Interviews

“Profound strategic flexibility”— an interview with Casey Koon, part two

Written by
Yoni Argaman
VP Marketing
November 6, 2022
6
min read

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In part one of our interview with Casey Koon of New Relic, his team had just implemented a new billing system. He was starting to see candidates sporting degrees in business applications management, and he set a goal of not having his team support any greenfield applications. More than a year has passed. Now he’s returning from paternity leave, tech stocks have tumbled, whispers of a recession have risen to cries, and New Relic has undergone plenty of change. 

Has his team’s investment in SaaS paid off? Were there ramifications to breaking up their custom-built internal monolith? And does being a parent give him a new lens on leadership? All that and more in this article, which is part two of two.

This interview was recorded recently and has been lightly edited for brevity.

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How to Supercharge YourBusiness Applications with Software Development Practices

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Yoni Argaman: Does being a parent give you a new perspective on managing a team? 

Casey Koon: That’s a good question. I would say it doesn’t necessarily give me a new perspective as much as it reinforces a preexisting belief that it’s always people first, not business first. That probably isn’t the best thing to say from the company perspective but if I have to choose between hitting a key objective and stressing the team to the point of burnout, that’s a no-brainer. Stress could lead to attrition.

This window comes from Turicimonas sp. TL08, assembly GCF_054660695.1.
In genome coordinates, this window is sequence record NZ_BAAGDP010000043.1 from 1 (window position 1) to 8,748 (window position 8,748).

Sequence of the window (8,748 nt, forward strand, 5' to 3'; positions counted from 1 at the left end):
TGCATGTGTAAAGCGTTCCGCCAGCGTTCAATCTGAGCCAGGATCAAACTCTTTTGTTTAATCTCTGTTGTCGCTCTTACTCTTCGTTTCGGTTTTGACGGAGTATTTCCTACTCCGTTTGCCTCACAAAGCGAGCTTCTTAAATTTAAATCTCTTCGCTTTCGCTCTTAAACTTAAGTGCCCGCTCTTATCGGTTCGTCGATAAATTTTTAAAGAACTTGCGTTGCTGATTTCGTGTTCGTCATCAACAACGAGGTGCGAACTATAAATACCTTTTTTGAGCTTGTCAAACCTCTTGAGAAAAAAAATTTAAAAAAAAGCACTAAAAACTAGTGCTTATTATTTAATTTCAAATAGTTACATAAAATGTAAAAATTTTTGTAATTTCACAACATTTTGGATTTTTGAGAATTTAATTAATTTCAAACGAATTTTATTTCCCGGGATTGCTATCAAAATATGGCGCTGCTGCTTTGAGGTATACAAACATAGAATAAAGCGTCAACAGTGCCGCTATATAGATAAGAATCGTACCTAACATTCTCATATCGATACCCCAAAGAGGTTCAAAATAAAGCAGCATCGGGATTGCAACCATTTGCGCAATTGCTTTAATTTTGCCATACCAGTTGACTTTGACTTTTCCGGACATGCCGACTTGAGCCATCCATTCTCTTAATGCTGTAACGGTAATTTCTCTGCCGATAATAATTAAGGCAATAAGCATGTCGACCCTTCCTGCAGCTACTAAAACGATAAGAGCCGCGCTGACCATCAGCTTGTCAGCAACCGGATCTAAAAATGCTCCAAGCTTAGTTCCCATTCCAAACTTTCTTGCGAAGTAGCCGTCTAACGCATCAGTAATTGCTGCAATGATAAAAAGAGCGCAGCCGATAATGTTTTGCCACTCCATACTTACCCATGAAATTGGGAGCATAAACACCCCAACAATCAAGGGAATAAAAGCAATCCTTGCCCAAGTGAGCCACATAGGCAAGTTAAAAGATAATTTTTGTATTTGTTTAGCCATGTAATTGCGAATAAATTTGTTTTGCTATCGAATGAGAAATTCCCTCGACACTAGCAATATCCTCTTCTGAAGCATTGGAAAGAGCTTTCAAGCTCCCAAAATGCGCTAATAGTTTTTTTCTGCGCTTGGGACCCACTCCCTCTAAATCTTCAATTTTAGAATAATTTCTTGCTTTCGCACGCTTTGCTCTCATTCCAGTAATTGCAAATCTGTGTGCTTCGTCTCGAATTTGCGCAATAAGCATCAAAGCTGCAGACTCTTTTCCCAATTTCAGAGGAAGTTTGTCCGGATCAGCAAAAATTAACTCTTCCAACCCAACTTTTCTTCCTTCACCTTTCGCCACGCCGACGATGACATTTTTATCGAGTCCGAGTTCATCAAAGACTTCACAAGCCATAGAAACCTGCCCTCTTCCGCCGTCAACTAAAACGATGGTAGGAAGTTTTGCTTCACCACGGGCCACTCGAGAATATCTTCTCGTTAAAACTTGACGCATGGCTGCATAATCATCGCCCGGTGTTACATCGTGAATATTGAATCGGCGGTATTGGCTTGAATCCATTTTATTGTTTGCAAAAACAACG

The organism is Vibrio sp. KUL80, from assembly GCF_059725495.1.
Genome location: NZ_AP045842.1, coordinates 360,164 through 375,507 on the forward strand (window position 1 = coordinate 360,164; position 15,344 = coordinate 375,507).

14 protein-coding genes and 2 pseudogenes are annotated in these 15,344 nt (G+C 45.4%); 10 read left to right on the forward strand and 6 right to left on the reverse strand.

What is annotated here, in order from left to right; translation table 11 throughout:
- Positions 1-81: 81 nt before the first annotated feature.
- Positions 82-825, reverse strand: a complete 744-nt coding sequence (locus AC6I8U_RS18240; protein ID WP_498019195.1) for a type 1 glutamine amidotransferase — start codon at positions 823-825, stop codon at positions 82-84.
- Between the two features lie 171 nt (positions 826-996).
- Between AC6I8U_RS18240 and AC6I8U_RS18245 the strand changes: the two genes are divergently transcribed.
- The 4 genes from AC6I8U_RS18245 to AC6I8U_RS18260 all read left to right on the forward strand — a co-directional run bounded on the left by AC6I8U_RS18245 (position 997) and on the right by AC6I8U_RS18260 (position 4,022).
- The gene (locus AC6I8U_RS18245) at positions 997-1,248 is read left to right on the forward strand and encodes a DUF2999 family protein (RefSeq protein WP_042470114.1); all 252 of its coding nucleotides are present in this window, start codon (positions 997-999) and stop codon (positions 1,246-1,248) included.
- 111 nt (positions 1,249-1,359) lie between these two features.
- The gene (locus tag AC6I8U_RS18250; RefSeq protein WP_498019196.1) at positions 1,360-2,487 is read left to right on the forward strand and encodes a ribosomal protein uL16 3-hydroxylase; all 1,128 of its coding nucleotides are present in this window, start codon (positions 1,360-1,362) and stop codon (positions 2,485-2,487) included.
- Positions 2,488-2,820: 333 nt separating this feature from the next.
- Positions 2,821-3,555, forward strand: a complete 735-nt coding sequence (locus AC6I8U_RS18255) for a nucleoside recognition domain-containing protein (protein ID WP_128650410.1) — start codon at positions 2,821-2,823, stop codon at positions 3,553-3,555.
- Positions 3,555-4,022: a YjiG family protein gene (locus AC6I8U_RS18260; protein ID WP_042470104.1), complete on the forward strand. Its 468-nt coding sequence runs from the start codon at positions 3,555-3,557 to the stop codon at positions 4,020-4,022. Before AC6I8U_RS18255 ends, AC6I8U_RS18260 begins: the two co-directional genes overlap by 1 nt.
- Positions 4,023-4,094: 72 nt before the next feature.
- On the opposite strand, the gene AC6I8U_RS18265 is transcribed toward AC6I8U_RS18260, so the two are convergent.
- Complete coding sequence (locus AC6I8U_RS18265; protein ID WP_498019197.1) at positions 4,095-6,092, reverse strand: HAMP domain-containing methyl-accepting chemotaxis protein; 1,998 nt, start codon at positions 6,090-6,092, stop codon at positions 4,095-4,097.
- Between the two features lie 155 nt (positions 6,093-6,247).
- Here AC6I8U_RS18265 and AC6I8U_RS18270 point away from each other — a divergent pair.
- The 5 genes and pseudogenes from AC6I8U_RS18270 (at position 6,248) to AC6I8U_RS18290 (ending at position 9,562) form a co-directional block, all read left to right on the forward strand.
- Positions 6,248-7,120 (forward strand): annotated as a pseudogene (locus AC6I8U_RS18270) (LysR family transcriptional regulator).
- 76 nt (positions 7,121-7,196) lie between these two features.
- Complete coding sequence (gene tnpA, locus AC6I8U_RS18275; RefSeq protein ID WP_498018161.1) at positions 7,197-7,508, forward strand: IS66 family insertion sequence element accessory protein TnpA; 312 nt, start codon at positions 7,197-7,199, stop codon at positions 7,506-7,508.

The way you build retention and attract good talent is by ensuring people have time off and live to work, not work to live. Everyone told me to take all my parental leave and I did. I think many parents, especially men, take the bare minimum and rush back. But I think it’s there for a reason and we should encourage its use.

If I have to choose between hitting a key objective and stressing the team to the point of burnout, that’s a no-brainer.

Last we talked, your philosophy was about hiring for talent versus experience. Has that changed? 

I would simply add to it. I also now consider the importance of the org structure that person is coming into. You need talented people to be supported in doing good work. Structure is critical. 

We look to build teams that can self-manage. You have to trust your managers enough that they feel empowered to make their own decisions and ensure, just like with business systems, everyone has a backup. Wherever there’s a manager over a vertical, make sure there’s a team lead too. If it’s a technical team, designate a lead engineer. That way if anyone’s ever sick, there’s someone to cover.

If you have a structure like that which allows groups to be self-reliant, it allows your team to be more malleable and resilient. Coming back from my time off, I think things held together just fine because we have the right people, they are empowered, and the structure is set up for it.

You have to trust your managers enough that they feel empowered to make their own decisions

Any advice to aspiring business systems managers? 

Start practicing how you’re going to hand off the thing you love most. It’s probably whatever you do that you currently excel at, which would otherwise be the last thing you handed off because you could do it in your sleep. You need to be ready for someone else to inherit that.